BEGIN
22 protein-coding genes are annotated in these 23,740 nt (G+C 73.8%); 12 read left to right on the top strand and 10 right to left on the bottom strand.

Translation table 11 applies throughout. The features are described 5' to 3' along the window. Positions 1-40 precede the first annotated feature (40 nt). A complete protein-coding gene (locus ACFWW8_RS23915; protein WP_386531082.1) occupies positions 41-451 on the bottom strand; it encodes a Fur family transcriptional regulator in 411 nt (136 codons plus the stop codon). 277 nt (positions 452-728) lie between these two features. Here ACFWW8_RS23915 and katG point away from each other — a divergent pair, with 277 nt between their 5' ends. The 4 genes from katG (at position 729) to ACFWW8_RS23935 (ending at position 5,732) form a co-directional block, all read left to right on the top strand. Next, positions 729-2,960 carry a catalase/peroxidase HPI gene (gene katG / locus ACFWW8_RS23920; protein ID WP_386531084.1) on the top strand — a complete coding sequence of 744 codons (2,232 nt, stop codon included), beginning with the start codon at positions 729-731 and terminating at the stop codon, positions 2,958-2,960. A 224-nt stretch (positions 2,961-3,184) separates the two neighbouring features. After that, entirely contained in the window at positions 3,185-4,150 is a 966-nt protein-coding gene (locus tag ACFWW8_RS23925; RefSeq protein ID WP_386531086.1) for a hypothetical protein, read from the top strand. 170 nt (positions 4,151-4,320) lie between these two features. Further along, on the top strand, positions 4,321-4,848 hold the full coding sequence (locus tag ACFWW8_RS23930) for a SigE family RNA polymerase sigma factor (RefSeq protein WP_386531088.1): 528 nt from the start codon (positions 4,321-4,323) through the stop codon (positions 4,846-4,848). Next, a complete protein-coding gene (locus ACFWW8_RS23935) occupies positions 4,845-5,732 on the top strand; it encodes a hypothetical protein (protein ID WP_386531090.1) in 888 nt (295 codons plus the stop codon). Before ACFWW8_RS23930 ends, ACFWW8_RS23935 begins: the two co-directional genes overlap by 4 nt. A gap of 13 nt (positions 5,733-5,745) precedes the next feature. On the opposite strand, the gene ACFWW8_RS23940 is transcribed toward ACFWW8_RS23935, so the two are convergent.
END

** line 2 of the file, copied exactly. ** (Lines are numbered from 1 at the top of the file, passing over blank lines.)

Translation table 11 applies throughout. The features are described 5' to 3' along the window. Positions 1-40 precede the first annotated feature (40 nt). A complete protein-coding gene (locus ACFWW8_RS23915; protein WP_386531082.1) occupies positions 41-451 on the bottom strand; it encodes a Fur family transcriptional regulator in 411 nt (136 codons plus the stop codon). 277 nt (positions 452-728) lie between these two features. Here ACFWW8_RS23915 and katG point away from each other — a divergent pair, with 277 nt between their 5' ends. The 4 genes from katG (at position 729) to ACFWW8_RS23935 (ending at position 5,732) form a co-directional block, all read left to right on the top strand. Next, positions 729-2,960 carry a catalase/peroxidase HPI gene (gene katG / locus ACFWW8_RS23920; protein ID WP_386531084.1) on the top strand — a complete coding sequence of 744 codons (2,232 nt, stop codon included), beginning with the start codon at positions 729-731 and terminating at the stop codon, positions 2,958-2,960. A 224-nt stretch (positions 2,961-3,184) separates the two neighbouring features. After that, entirely contained in the window at positions 3,185-4,150 is a 966-nt protein-coding gene (locus tag ACFWW8_RS23925; RefSeq protein ID WP_386531086.1) for a hypothetical protein, read from the top strand. 170 nt (positions 4,151-4,320) lie between these two features. Further along, on the top strand, positions 4,321-4,848 hold the full coding sequence (locus tag ACFWW8_RS23930) for a SigE family RNA polymerase sigma factor (RefSeq protein WP_386531088.1): 528 nt from the start codon (positions 4,321-4,323) through the stop codon (positions 4,846-4,848). Next, a complete protein-coding gene (locus ACFWW8_RS23935) occupies positions 4,845-5,732 on the top strand; it encodes a hypothetical protein (protein ID WP_386531090.1) in 888 nt (295 codons plus the stop codon). Before ACFWW8_RS23930 ends, ACFWW8_RS23935 begins: the two co-directional genes overlap by 4 nt. A gap of 13 nt (positions 5,733-5,745) precedes the next feature. On the opposite strand, the gene ACFWW8_RS23940 is transcribed toward ACFWW8_RS23935, so the two are convergent.